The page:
I had a meeting with the solicitor today to ask where I stand legally and he said that the judge would more than likely rule against me as rent increases must follow a prescribed method of increase with a clear 30 day notice period given to the tenant to allow them to challenge the rent or negotiate. As i only gave verbal notice, I am on shaky gorund legally if I go before a judge.

Is it a good idea to offer my T a month or two in rent to make this claim go away? I'm doing so many things wrong as a LL - please help with some constructive advice.

P.S. This is a property in Derby if that helps in anyway.

mariner
28-03-2014, 01:57 AM
You verbally proposed a rent increase after a certain date, & the T paid the increase?

Without a written letter or s13, the T did not need to pay the increase, not pay and then claim back. Payment signifies acceptance IMO

Rent increases should only take effect from start of next rent periiod

Write (letter) to T, accepting you only discussed the increase verbally and thought she accepted, as demonstrated byher increased payment.
Either return tihe overpayment or credit her rent statement.
Serve a dated s13 before end of current rent period to take effect min 30 days later at start of rel rent due date (provided currentl rent was set more than 12 months ago).
She either pays increase or appeals withi 30 days, to First Level Tribunal (Rent Assessment Committee) for binding decision of a 'fair' rent increas valid for 12 months

Hopefully the Judge may realise T may have set you up for claim.
Don't know if verbal rent increases are acceptable, but verbal ASTs <3 yrs are valid.
How much was the increase, over what length of time?

jjlandlord
28-03-2014, 06:35 AM
Contract needs not be in writing so if a change of terms is proposed and demonstrably accepted then IMHO it is binding.

Note that a s.13 notice period is 1 month and that the previous rent increase only matters if it was through a previous s.13 notice.

jpkeates
28-03-2014, 07:26 AM
If you return the overpayment (in money or in the form of rental "credit") the issue is resolved.
The tenant could technically probably claim for interest, but as they have actually been paying the rent that you thought had been agreed, that doesn't seem reasonable.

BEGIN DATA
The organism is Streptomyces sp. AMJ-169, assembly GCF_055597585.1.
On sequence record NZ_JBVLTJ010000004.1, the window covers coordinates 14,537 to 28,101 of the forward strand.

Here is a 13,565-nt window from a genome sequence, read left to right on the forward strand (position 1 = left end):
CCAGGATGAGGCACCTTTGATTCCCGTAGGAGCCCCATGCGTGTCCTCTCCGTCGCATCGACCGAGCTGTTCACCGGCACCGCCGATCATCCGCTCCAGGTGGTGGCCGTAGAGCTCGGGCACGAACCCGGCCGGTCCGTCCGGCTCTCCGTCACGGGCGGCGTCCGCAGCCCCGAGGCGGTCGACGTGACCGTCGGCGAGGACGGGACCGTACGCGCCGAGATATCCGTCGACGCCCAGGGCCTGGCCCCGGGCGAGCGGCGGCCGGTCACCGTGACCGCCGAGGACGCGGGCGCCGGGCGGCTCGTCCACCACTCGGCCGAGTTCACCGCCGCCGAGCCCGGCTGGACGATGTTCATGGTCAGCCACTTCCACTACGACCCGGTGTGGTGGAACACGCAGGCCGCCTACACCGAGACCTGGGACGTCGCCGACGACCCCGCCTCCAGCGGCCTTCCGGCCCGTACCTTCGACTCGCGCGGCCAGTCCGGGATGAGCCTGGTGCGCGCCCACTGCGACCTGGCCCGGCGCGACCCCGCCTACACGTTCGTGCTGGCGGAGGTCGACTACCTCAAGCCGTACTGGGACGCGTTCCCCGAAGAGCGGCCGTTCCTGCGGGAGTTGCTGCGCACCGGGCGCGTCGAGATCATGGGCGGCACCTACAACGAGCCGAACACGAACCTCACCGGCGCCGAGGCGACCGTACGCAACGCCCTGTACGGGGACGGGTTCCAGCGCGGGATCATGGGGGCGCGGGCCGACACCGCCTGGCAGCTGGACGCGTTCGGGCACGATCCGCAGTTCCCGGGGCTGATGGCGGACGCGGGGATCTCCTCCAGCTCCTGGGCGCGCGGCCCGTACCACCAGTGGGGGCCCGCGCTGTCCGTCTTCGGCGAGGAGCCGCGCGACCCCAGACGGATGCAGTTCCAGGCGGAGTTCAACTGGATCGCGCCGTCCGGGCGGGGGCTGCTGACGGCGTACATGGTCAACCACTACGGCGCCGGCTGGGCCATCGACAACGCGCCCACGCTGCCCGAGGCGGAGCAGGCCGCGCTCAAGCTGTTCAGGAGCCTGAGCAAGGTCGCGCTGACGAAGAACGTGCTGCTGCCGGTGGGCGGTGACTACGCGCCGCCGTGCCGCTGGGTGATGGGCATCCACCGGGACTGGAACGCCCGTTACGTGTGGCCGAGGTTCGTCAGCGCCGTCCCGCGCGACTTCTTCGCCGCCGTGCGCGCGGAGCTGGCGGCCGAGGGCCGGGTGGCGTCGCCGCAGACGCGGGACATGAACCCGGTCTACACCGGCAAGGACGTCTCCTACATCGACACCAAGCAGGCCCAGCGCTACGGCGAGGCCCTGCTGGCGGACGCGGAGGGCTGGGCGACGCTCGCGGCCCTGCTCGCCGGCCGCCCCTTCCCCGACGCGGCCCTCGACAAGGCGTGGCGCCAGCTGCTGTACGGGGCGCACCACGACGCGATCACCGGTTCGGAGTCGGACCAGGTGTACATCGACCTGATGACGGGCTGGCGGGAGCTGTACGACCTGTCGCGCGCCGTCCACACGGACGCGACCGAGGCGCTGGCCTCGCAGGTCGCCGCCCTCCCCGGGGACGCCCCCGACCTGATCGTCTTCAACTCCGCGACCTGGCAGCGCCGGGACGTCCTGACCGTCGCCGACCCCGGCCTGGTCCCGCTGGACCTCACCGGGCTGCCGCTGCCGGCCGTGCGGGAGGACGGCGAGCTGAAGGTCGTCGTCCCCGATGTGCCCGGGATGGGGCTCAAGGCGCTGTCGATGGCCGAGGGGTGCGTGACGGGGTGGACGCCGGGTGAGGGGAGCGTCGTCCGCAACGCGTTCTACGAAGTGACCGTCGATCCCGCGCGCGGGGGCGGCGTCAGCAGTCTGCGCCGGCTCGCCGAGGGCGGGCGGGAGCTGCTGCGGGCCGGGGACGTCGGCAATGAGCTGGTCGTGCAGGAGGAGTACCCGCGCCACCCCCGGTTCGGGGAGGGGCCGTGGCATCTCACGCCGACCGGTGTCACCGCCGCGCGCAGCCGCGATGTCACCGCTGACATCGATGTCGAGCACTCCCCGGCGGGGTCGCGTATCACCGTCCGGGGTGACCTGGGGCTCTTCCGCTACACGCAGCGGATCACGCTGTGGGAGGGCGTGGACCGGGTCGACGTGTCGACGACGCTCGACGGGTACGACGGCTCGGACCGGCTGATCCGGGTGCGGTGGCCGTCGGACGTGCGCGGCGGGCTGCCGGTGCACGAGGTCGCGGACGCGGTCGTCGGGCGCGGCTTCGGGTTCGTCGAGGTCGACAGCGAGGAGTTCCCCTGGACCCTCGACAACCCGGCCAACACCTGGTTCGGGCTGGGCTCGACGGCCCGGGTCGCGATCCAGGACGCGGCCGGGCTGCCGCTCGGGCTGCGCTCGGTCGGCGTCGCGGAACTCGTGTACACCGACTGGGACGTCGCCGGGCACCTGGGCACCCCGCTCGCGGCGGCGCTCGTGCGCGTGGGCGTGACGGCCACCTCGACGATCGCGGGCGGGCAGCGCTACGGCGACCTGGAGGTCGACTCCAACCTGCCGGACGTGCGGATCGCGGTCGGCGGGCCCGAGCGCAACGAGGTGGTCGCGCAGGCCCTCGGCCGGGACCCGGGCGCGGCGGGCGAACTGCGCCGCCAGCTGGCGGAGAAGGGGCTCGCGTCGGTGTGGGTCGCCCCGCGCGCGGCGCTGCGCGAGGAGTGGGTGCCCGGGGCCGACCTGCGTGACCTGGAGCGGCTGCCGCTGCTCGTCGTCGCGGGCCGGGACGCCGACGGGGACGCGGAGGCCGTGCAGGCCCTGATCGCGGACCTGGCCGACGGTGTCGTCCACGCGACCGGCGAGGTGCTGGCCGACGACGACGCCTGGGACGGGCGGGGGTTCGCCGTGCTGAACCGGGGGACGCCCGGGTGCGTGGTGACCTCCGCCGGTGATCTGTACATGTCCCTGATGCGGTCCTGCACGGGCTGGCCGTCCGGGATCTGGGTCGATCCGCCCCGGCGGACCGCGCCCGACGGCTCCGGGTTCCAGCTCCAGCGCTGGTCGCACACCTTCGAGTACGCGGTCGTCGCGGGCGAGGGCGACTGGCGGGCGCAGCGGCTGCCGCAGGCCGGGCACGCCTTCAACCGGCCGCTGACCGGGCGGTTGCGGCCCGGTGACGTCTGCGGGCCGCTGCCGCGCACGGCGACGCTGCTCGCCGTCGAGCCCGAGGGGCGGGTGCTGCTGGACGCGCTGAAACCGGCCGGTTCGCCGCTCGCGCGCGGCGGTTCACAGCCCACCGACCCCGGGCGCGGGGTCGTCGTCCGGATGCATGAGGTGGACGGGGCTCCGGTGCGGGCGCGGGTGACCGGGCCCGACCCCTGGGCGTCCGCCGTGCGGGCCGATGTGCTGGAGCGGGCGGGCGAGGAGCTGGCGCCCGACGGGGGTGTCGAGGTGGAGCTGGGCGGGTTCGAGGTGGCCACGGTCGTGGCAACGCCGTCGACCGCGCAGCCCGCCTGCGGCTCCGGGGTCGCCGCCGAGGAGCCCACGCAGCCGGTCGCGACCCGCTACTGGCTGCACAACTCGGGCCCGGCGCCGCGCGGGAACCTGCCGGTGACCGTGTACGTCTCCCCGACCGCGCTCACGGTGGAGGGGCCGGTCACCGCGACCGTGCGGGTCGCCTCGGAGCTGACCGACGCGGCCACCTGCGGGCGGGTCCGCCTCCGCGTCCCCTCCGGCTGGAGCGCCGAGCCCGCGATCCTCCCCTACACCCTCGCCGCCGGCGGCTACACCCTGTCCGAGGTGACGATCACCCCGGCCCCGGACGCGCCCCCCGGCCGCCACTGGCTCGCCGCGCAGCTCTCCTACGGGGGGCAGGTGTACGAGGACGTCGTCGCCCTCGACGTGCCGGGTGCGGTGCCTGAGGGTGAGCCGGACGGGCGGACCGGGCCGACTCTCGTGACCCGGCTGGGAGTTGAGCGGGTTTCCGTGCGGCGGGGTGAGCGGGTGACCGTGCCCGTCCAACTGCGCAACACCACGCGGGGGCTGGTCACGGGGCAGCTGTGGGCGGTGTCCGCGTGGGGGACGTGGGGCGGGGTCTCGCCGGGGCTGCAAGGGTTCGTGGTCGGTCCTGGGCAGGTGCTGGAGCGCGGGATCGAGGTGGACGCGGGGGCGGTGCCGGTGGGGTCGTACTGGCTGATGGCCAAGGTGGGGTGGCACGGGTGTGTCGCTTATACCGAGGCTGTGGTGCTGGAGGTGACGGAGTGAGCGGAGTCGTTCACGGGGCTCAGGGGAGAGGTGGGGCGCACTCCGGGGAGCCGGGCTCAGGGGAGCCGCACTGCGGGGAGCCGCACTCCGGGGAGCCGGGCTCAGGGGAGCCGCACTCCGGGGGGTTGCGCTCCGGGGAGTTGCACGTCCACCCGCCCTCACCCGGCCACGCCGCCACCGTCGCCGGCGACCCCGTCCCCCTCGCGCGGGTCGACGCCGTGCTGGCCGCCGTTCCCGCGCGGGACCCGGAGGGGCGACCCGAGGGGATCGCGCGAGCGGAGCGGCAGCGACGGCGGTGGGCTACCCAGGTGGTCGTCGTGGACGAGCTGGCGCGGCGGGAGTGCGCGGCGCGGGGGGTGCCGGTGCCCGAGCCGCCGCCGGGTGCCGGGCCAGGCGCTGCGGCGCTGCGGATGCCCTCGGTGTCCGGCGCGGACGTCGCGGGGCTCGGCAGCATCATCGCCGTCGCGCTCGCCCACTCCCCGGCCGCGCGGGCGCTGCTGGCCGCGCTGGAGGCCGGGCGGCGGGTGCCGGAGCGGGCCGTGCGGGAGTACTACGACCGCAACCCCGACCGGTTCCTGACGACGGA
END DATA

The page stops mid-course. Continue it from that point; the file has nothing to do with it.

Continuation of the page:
And the court would have to decide if it was or wasn't.

There's no damage done to either party.
Then you can issue the proper notices and continue as before.

Everybody makes mistakes as a landlord - there's no manual.

jjlandlord
28-03-2014, 07:49 AM
How many times did the tenant pay the increased rent?

If only once, IMHO you are on very shaky grounds as he will claim (or is claiming) that the payment was made in error.
If he paid it several months in a row, your defence that increase was orally agreed is stronger.

In any case, I would not offer the tenant any extra money as you propose. This is a small claims track case, so any cost would be low, quite less than a month rent.

If you want to end it, you can reply to the claim papers stating that you accept that you owe the money and pay up.

It seems that your tenant is still at the property, so one this is settled I would serve a s.21 notice and follow through on it.

jpkeates
28-03-2014, 09:40 AM
...It seems that your tenant is still at the property, so one this is settled I would serve a s.21 notice and follow through on it.
Why evict the tenant?

It's the landlords mistake, and the tenant has done as asked, then decided that this was the wrong thing to do.
Which is the case - you can't change rent informally (you could argue that paying it is an agreement, but the courts will inevitably decide that the contract is invalid,
as the tenant is in a disadvantaged position and cannot therefore legitimately form a contract).

It's not a great situation, but it can be resolved without sacking the tenant - unless there are other reasons we're not aware of.
A rent paying tenant is an asset - and we now know that they can afford a higher rent if it's done properly.

We only know part of the whole story, but the tenant has reacted not acted in this.

thesaint
28-03-2014, 10:14 AM
Why evict the tenant?

It's the landlords mistake, and the tenant has done as asked, then decided that this was the wrong thing to do.


The landlord has not made a mistake.